While Palo Alto, Calif. bumbles badly with a poorly designed feed-in tariff, the Indian ocean archipelago of Mauritius 900 km (550 miles) east of Madagascar has closed its recently expanded program because of its success at attracting domestic investors.
Mauritius’ modest program was expanded from 2 MW late last year with an additional one megawatt, which was quickly subscribed earlier this year.
Palo Alto, on the other hand, offered a feed-in tariff for solar only that was “too cheap to meter” and no one bothered to sign up.
The island nation of 1.3 million inhabitants was formerly a French then, subsequently, a British colony. Since independence the country has been consistently ranked as having one of the best managed and most transparent governments on-or near in this case — the African continent.
In contrast to many so-called developed countries where data on energy is guarded as if a state secret, data on Mauritius renewable energy program and energy consumption in general is easily accessible and can be downloaded in spreadsheet format.
The Mauritian government launched a policy in 2010 to reduce its energy imports by developing the country’s renewable resources. While further expansion of the nation’s hydro resources are limited, the country has abundant solar and wind resources.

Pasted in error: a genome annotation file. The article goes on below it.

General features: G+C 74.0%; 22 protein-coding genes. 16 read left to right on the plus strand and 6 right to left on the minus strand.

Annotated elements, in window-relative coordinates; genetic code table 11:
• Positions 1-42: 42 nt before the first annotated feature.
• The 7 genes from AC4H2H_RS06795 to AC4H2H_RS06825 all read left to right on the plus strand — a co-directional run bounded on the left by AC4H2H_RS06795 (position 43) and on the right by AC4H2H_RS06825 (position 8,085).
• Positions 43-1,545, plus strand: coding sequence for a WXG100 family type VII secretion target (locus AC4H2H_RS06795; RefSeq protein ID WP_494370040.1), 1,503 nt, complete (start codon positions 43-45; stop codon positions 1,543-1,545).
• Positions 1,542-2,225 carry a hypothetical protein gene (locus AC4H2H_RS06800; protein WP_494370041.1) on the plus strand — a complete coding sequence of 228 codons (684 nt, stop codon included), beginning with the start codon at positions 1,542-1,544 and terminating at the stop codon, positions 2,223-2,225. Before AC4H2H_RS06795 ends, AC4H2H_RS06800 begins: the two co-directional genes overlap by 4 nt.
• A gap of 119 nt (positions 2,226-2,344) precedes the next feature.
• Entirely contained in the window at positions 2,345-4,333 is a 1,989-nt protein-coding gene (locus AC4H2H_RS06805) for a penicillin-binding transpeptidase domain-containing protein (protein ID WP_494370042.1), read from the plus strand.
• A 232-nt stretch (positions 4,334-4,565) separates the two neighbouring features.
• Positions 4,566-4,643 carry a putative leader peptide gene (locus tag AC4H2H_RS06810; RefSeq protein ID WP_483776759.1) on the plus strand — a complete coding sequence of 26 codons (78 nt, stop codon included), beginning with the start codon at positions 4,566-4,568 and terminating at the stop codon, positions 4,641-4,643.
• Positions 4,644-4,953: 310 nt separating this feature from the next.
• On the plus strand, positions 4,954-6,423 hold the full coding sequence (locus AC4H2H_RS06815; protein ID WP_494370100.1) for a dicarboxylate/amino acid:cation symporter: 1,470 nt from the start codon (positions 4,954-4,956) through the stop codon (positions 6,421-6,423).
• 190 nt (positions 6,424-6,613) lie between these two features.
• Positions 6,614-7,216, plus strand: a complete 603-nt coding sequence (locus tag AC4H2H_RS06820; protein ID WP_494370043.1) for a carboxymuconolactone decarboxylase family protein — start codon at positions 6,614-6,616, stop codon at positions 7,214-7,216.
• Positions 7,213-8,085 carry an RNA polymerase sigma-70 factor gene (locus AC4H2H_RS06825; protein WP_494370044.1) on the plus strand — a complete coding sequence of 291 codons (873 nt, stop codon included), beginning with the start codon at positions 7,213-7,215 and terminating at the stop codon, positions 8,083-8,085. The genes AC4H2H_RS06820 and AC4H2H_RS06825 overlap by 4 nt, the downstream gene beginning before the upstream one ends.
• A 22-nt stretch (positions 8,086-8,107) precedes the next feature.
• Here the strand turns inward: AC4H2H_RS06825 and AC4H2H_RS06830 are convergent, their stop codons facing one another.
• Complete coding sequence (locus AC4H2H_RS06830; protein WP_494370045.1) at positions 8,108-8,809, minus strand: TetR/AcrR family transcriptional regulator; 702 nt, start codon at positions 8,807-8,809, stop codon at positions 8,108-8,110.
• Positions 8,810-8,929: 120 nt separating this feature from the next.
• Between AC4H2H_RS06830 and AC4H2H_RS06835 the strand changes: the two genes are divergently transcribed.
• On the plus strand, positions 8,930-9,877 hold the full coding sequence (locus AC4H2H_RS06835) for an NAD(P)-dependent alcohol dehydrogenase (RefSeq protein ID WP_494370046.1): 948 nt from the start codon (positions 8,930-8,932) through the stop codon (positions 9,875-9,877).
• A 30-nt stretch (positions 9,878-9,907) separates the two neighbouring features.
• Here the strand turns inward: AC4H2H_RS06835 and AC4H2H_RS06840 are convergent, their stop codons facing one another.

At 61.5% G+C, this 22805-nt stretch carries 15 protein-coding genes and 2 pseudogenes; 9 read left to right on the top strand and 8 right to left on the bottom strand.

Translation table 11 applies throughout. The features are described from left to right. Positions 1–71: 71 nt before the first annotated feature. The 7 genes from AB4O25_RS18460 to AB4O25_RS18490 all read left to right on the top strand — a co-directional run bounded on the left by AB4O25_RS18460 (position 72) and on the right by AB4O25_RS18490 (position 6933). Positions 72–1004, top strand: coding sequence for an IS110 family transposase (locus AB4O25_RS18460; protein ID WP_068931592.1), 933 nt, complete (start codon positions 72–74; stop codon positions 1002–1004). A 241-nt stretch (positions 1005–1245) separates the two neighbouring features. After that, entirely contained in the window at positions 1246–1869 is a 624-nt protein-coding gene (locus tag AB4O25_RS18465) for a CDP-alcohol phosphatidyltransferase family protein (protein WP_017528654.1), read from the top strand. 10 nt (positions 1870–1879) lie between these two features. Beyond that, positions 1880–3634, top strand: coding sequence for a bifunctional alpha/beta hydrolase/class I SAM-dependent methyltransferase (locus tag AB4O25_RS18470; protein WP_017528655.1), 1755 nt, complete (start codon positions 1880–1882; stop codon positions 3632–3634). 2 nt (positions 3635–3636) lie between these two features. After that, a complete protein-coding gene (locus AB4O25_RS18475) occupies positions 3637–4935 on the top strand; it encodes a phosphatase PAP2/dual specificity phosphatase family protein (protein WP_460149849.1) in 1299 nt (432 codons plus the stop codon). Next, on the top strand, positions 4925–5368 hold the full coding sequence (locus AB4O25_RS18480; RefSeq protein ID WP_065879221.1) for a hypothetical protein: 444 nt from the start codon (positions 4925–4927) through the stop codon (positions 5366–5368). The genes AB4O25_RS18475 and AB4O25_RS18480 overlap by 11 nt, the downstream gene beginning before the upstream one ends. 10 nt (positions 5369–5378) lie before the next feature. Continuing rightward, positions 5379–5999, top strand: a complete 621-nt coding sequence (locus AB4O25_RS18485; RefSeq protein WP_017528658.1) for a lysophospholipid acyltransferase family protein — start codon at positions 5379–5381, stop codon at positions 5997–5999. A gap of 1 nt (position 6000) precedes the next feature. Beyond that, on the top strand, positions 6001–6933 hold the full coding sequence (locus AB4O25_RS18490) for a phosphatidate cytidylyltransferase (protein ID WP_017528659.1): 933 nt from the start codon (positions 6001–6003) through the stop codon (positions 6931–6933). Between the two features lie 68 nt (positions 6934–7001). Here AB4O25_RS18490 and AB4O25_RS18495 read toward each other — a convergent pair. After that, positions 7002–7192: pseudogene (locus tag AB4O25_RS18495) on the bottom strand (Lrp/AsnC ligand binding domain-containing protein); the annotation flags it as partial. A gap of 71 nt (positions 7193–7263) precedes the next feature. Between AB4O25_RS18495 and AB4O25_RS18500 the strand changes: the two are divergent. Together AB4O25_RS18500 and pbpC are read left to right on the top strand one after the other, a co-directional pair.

Mauritius generates nearly one-fifth of its electricity from biomass, specifically bagasse, from sugar cane.
Total generating capacity on the island is 367 MW of which 59 MW is from large hydro. Total electricity consumption was 2.7 TWh in 2011.
Imported oil and coal account for 80% of electricity generation. The price of coal to the island has more than doubled since 2002. The economic hemorrhage resulting from fossil fuel imports led the government to act in late 2010.
The initial program was timid even by U.S. standards and limited to 2 MW total. Individual projects were limited to microgenerators of 50 kW or less.
Nevertheless, the success of the initial program led quickly to a 50% expansion for a total of 3 MW, still a mere 1% of installed generating capacity.
This program was also oversubscribed by January 2012 and has since been closed.
Unlike successful feed-in tariff programs elsewhere, the tariffs in Mauritius are paid only on surplus generation fed to the grid. Thus, the program is limited to existing accounts and does not permit “green field” projects as in Germany, Ontario, or other locales.
If “exports” to the grid exceed three times consumption, the tariffs are reduced 15% from the posted prices.
There is no information on whether the program will be expanded further.